Executives plead guilty in Navy scandal  

Two Singapore based executives of Glenn Defense Marine Asia (GDMA) pleaded guilty in a US federal court, admitting they assisted GDMA's owner Leonard Glenn Francis in overcharging the US Navy in a bribery scheme that has exceeded $38 million. Mr Francis recently pleaded guilty to bribing Navy officials with travel, hospitality, cash and other services in return for contracts in South East Asia.

The Singapore executives have pleaded guilty to submitting fictitious bids to the Navy and following this, inflating GDMA's invoices. Peterson and Raja, the two individuals also admitted to creating fake port authorities at various locations and would request in counterfeit documents that the Navy pay port tariffs rates. The investigations, which continue, have currently resulted in charges against 20 Navy officials, as well as 5 GDMA executives.


Businessmen convicted for offering bribes

An individual has been convicted of offering bribes to four officials in a corruption case relating to a Maritime Security Board procurement project. The individual has been sentenced to over two years' imprisonment. Fahmi, along with two executives of his company, bribed the Maritime Security Board deputy chief to win a tender for a sea surveillance satellite systems project, worth an estimated $16.7 million. The two executives were also sentenced to 1.5 years' imprisonment and fined.


Malaysia announces anti-corruption movement

The Anti-Corruption Revolution Movement (Gerah campaign) launched recently in Malaysia will see around 2,000 Malaysian Anti-Corruption Commission (MACC) officers visit selected locations nationwide every month to raise awareness of anti-corruption and urge the public to report corruption and power abuse cases to MACC. Additionally, the MACC deputy chief commissioner has urged civil servants to report bribery cases, and has indicated that the anti-corruption body is prepared to use all available laws against corruption including a provision requiring anyone offered, given or promised a bribe to report it to the MACC or the police, with failure to do so punishable with a maximum RM100,000 fine and/or maximum 10 years' imprisonment sentence. The movement follows incredibly low reporting statistics, despite many incentives to cooperate by the government. MACC has set a three year deadline for Malaysia to raise its position in the Corruption Perceptions Index.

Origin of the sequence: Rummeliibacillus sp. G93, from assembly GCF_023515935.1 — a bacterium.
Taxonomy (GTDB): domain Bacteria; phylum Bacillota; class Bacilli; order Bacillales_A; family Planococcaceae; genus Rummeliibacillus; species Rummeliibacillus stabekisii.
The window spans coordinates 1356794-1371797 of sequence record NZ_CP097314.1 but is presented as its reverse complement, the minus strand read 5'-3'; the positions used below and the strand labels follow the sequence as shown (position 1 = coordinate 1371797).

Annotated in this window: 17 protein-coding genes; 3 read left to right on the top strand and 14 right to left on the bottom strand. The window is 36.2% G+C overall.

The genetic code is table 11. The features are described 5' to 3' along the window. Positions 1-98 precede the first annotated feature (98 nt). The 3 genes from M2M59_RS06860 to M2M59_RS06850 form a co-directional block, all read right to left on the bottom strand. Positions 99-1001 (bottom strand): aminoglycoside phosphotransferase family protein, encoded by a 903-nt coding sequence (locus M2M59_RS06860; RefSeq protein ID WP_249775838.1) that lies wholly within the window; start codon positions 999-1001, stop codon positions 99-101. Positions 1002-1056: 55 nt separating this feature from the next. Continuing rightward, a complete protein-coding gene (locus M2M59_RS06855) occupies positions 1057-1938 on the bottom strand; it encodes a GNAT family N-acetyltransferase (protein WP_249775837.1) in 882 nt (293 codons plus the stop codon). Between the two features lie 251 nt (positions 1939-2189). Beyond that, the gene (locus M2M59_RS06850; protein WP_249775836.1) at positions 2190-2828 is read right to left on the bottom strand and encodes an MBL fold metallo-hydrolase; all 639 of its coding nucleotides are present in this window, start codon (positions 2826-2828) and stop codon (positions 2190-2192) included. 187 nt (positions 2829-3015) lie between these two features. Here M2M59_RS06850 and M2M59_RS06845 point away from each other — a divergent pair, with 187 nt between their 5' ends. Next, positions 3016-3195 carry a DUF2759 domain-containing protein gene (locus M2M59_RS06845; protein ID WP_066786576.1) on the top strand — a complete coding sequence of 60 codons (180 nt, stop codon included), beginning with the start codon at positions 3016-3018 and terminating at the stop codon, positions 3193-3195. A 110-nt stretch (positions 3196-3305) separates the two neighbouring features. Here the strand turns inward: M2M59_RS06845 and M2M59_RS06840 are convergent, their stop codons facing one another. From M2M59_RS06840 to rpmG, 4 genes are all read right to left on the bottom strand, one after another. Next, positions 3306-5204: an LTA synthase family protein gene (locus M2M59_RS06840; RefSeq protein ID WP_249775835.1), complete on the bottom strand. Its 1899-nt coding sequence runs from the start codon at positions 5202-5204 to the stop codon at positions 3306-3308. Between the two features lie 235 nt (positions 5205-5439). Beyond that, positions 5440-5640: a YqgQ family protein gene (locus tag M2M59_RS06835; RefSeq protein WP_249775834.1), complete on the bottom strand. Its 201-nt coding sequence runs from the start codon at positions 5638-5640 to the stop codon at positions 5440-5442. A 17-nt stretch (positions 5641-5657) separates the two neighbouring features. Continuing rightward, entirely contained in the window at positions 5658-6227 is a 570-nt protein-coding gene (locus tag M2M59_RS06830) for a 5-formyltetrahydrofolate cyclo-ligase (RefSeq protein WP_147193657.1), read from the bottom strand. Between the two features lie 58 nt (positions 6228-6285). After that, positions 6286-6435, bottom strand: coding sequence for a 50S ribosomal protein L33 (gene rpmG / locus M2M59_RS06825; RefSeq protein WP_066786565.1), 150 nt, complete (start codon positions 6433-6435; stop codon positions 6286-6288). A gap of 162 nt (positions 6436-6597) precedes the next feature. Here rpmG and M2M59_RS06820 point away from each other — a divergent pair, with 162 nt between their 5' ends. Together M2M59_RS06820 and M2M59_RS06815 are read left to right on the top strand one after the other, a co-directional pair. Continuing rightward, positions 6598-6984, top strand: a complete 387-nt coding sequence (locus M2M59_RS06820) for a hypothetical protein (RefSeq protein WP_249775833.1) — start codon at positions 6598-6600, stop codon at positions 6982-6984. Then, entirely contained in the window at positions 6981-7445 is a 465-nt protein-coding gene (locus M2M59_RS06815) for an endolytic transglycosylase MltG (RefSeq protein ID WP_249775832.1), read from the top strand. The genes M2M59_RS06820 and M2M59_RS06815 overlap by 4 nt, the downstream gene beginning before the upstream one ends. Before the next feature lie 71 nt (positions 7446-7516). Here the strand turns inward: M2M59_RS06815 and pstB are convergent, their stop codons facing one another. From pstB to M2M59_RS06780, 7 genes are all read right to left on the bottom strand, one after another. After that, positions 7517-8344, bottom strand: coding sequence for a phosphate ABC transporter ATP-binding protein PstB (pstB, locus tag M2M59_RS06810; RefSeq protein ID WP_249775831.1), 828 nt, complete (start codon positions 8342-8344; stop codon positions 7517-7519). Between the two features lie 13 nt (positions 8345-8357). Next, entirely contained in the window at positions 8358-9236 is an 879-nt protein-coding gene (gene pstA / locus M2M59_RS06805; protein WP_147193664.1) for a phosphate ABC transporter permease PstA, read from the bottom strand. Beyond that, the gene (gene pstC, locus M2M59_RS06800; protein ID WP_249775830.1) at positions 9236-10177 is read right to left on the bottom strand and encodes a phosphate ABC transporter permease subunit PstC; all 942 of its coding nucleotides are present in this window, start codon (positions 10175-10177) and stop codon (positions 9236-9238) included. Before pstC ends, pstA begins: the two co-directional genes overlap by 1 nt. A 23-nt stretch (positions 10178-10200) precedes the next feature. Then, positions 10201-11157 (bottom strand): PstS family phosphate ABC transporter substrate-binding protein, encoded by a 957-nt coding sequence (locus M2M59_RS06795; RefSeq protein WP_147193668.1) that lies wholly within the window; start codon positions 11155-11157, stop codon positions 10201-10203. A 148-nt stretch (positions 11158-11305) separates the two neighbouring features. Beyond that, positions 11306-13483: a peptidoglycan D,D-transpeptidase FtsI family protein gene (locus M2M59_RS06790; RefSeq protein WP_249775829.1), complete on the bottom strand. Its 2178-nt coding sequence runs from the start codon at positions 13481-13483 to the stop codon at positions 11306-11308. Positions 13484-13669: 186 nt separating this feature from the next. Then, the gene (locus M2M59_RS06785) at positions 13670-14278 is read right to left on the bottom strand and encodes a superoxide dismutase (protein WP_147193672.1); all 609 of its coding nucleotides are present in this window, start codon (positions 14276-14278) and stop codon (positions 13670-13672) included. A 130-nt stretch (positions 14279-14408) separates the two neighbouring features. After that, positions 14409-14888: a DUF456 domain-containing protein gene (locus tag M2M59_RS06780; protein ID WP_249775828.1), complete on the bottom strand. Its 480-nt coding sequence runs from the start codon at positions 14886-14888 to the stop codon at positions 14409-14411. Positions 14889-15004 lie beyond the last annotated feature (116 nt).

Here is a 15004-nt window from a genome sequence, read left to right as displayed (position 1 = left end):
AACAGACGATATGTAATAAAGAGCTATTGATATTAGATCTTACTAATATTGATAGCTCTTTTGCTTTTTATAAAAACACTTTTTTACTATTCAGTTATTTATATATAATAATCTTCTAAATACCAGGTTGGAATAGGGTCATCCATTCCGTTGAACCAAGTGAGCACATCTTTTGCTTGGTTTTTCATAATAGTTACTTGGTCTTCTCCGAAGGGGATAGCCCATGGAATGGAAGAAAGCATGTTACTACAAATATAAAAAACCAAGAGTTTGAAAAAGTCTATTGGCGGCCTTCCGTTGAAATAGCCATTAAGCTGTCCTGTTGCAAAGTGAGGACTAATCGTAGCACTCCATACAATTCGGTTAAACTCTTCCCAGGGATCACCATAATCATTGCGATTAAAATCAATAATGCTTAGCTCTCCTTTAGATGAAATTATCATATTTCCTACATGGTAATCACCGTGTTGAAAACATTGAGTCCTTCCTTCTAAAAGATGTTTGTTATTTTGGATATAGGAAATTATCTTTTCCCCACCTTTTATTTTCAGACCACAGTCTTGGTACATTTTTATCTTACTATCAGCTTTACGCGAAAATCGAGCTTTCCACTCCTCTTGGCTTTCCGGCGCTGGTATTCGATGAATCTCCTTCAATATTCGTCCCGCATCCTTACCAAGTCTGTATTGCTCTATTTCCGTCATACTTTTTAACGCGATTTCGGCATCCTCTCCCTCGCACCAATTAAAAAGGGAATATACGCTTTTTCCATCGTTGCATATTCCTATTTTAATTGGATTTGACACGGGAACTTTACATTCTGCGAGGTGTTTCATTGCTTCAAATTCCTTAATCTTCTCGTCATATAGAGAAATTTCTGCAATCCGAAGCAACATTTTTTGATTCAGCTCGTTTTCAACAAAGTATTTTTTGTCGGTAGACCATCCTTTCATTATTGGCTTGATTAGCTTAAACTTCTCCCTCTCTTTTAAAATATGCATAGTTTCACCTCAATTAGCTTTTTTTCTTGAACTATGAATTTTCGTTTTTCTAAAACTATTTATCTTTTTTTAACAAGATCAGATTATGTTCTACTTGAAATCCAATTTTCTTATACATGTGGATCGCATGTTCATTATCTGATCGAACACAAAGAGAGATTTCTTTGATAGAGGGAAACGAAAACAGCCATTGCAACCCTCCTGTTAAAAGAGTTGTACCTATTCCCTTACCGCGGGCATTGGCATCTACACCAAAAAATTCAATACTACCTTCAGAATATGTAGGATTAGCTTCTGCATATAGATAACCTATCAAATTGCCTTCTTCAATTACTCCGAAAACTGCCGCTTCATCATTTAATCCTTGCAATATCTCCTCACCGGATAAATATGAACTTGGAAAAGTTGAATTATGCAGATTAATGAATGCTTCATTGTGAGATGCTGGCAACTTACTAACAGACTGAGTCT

MACC arrests TNB manager in corruption case

A Tenaga Nasional Berhad (TNB) project manager and a renovation company owner were arrested by the MACC in a corruption investigation. The project manager allegedly accepted a BMW vehicle despite allocating the tender for a renovation project to another contractor. The renovations are believed to have taken place in 2014 in several TNB offices in Kuala Lumpur.


Report highlights bribery as a continued problem

A Vietnam Chamber of Commerce and Industry (VCCI) report has highlighted bribery as a continued issue that Vietnamese businesses face. The report reviews Resolution 35 and highlighted the risk of corruption in access to public services especially where government approvals, licences in land management or documents to access bank loans are involved.